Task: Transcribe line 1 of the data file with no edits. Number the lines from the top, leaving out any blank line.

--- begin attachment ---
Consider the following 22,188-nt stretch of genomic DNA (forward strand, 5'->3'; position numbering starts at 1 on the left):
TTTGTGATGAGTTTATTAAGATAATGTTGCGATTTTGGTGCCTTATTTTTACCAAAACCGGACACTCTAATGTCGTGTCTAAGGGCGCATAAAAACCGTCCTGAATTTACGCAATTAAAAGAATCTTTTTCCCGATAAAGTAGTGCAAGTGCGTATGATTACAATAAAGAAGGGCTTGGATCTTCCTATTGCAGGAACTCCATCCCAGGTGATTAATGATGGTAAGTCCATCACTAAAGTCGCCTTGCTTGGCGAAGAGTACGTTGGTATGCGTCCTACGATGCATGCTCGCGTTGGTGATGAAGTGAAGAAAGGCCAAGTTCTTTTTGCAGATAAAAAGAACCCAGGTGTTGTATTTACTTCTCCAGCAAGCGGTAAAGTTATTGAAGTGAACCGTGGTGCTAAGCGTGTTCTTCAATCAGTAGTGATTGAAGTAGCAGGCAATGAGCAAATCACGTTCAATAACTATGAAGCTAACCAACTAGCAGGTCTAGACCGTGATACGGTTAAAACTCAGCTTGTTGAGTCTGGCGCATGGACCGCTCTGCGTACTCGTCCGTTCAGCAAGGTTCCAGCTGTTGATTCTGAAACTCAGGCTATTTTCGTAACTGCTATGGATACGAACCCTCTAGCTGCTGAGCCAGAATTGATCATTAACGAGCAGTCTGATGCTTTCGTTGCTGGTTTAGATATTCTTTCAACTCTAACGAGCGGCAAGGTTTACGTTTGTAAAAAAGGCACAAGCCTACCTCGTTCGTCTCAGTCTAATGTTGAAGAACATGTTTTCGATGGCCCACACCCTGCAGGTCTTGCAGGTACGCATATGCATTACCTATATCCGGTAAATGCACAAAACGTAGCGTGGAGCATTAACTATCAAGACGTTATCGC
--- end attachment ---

Consider the following 22,188-nt stretch of genomic DNA (forward strand, 5'->3'; position numbering starts at 1 on the left):